Winter 2011

Student Researcher: Megan Jastremski

Department: Chemistry

Title: Syntheses of Radical Precursors for Replacement of Tributyltin Hydride in Organic Compounds

Project Abstract:  The objective of the proposal is to secure funds to complete the syntheses of radical precursors in order to study a replacement for tributyltin hydride in organic reactions. Tin compounds are considerably toxic, expensive, difficult to separate from the desired product, and pose environmental problems. For these reasons, compounds that could serve as replacements for tin are desirable. Dr. McCormick and her previous research students have developed a new, “greener” replacement for use in a variety of carbon-carbon bond forming reactions. The new method makes use of a technique called polarity reversal catalysis (PRC). PRC couples two non-toxic reagents to replace tin hydride: a sulfur catalyst and an organosilane derivative. The improved method uses an organosilane and a thiol catalyst in place of the tin hydride. My final goal will be to determine whether or not this new method works well for two important reactions: an aromatic radical cyclization reaction and the Beckwith-Dowd ring expansion. To accomplish my goals, I will need supplies to synthesize and characterize the starting materials and final products. Finding a replacement for tributyltin hydride that is less expensive, non-toxic, and not harmful to the environment would be a significant contribution to the field of organic synthesis.

Student Researcher: Justine Pinskey

Department: Biology

Title: Vitamin D as a potential therapeutic agent for glioblastoma multiforme disease

Project Abstract:  Glioblastoma multiforme (GBM) is an aggressive, incurable type of malignant brain tumor. Despite tremendous research efforts, the median survival of GBM patients is only fifteen months, making it one of the deadliest known cancers. Part of the challenge surrounding GBM treatment is the presence of brain tumor stem cells (BTSCs). BTSCs are stem-like cells within GBM tumors that have an unlimited capacity for self-renewal, resist standard treatments like chemotherapy and radiation, and are responsible for the tumors’ recurrence and metastasis. This study proposes the use of vitamin D, a safe, naturally-occurring substance, to disable BTSCs as a part of GBM treatment. Vitamin D works by inhibiting the hedgehog signaling pathway, a mechanism essential to BTSC function. The proposed experiments will examine vitamin D’s ability to work synergistically with temozolomide (TMZ), the standard drug used for GBM treatment. Should vitamin D be proven effective and compatible with TMZ, it could potentially be a strong addition to the GBM treatment regimen.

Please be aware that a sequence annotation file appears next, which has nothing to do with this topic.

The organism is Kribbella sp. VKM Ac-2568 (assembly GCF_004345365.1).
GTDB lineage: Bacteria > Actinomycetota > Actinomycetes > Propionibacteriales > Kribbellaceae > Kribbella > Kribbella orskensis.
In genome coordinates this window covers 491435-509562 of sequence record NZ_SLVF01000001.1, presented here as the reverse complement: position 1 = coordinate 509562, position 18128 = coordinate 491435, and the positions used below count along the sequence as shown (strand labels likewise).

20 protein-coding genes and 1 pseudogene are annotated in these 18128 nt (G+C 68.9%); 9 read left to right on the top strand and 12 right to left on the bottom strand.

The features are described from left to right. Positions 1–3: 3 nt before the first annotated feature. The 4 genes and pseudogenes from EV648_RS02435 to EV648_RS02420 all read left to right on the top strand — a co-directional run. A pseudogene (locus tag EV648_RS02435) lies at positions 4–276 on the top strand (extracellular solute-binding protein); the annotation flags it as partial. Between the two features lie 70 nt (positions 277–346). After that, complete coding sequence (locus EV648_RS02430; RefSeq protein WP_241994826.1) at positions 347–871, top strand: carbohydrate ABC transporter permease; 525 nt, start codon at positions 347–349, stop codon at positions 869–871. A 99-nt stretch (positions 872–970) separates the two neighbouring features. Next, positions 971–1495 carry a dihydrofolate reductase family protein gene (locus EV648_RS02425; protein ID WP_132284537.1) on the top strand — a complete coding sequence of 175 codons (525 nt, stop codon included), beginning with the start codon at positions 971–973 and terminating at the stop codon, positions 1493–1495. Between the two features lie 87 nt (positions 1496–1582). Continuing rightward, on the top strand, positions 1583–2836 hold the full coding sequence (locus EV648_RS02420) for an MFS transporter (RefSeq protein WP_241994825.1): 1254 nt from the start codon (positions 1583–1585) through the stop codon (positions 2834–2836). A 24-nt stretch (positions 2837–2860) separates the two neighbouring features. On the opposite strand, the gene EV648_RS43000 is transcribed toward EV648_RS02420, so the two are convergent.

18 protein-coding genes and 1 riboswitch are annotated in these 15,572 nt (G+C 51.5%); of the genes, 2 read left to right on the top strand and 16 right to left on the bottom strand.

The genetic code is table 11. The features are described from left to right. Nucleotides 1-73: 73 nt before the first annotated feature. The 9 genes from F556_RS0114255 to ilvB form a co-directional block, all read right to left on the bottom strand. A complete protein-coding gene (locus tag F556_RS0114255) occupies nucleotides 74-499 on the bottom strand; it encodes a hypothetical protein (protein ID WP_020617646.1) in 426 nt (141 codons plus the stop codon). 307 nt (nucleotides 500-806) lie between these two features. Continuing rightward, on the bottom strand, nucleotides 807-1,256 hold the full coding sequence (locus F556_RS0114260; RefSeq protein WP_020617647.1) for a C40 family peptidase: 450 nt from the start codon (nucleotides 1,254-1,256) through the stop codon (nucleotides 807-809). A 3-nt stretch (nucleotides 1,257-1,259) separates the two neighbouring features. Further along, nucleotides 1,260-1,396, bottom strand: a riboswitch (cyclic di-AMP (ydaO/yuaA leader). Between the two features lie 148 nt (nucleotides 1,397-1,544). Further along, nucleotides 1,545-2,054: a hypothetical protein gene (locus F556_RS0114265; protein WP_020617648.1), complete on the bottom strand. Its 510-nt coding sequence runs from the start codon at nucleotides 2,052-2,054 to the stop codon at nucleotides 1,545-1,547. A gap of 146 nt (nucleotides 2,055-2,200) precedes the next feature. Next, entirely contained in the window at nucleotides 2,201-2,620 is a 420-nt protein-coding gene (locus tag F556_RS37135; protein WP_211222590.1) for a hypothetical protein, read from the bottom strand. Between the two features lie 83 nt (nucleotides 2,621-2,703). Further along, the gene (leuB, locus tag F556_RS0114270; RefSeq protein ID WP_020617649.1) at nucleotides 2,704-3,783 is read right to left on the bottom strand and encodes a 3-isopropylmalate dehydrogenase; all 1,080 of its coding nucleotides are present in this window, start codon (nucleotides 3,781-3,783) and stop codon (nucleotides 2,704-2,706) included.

Student Researcher: Melissa Seelye

Department: English

Title: European Association for Commonwealth Literature and Language Studies Conference

Project Abstract:  Like Istanbul, the Internet and the blogosphere are places where boundaries converge and new spaces materialize. Accordingly, members of many online communities, especially those with multinational or even global followings, find themselves immersed in an entirely new reality. They are confronted with people and ideas very different from their own and most must undergo a certain period of adjustment in order to become comfortable in this setting. Because blogging in particular has become one of the most popular forms of self expression on the Internet, it is a logical place to start in exploring the impact of such global networks on the individual.